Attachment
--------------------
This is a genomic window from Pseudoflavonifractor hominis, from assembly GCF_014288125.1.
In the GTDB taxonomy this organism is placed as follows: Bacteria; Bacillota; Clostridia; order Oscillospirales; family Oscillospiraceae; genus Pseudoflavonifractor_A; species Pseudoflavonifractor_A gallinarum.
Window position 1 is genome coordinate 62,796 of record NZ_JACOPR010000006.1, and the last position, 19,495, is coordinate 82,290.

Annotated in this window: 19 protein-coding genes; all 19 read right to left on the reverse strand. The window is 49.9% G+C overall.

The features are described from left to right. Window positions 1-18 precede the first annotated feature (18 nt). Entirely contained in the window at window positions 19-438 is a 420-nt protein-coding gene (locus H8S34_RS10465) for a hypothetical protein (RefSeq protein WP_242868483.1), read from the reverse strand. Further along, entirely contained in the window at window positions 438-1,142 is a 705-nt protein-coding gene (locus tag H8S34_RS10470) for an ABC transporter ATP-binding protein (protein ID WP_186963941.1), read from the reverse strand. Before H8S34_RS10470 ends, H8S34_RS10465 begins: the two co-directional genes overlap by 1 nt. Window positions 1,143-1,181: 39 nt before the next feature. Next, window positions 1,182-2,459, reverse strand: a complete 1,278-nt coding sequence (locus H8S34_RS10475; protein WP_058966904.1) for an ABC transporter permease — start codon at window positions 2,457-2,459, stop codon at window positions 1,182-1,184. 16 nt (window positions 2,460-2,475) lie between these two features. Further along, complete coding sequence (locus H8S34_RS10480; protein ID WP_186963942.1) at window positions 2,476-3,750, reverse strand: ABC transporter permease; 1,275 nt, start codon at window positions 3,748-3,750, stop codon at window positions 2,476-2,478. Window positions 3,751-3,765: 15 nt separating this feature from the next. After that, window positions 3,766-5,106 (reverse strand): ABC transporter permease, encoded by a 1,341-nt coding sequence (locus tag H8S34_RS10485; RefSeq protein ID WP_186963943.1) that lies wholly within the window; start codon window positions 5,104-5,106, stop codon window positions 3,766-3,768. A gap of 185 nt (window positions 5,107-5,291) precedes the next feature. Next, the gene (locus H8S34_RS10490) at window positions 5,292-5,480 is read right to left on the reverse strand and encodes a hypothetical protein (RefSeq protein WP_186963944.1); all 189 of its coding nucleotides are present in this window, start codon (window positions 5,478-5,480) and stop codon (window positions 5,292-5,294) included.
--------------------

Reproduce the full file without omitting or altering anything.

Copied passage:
This is a genomic window from Pseudoflavonifractor hominis, from assembly GCF_014288125.1.
In the GTDB taxonomy this organism is placed as follows: Bacteria; Bacillota; Clostridia; order Oscillospirales; family Oscillospiraceae; genus Pseudoflavonifractor_A; species Pseudoflavonifractor_A gallinarum.
Window position 1 is genome coordinate 62,796 of record NZ_JACOPR010000006.1, and the last position, 19,495, is coordinate 82,290.

Annotated in this window: 19 protein-coding genes; all 19 read right to left on the reverse strand. The window is 49.9% G+C overall.

The features are described from left to right. Window positions 1-18 precede the first annotated feature (18 nt). Entirely contained in the window at window positions 19-438 is a 420-nt protein-coding gene (locus H8S34_RS10465) for a hypothetical protein (RefSeq protein WP_242868483.1), read from the reverse strand. Further along, entirely contained in the window at window positions 438-1,142 is a 705-nt protein-coding gene (locus tag H8S34_RS10470) for an ABC transporter ATP-binding protein (protein ID WP_186963941.1), read from the reverse strand. Before H8S34_RS10470 ends, H8S34_RS10465 begins: the two co-directional genes overlap by 1 nt. Window positions 1,143-1,181: 39 nt before the next feature. Next, window positions 1,182-2,459, reverse strand: a complete 1,278-nt coding sequence (locus H8S34_RS10475; protein WP_058966904.1) for an ABC transporter permease — start codon at window positions 2,457-2,459, stop codon at window positions 1,182-1,184. 16 nt (window positions 2,460-2,475) lie between these two features. Further along, complete coding sequence (locus H8S34_RS10480; protein ID WP_186963942.1) at window positions 2,476-3,750, reverse strand: ABC transporter permease; 1,275 nt, start codon at window positions 3,748-3,750, stop codon at window positions 2,476-2,478. Window positions 3,751-3,765: 15 nt separating this feature from the next. After that, window positions 3,766-5,106 (reverse strand): ABC transporter permease, encoded by a 1,341-nt coding sequence (locus tag H8S34_RS10485; RefSeq protein ID WP_186963943.1) that lies wholly within the window; start codon window positions 5,104-5,106, stop codon window positions 3,766-3,768. A gap of 185 nt (window positions 5,107-5,291) precedes the next feature. Next, the gene (locus H8S34_RS10490) at window positions 5,292-5,480 is read right to left on the reverse strand and encodes a hypothetical protein (RefSeq protein WP_186963944.1); all 189 of its coding nucleotides are present in this window, start codon (window positions 5,478-5,480) and stop codon (window positions 5,292-5,294) included.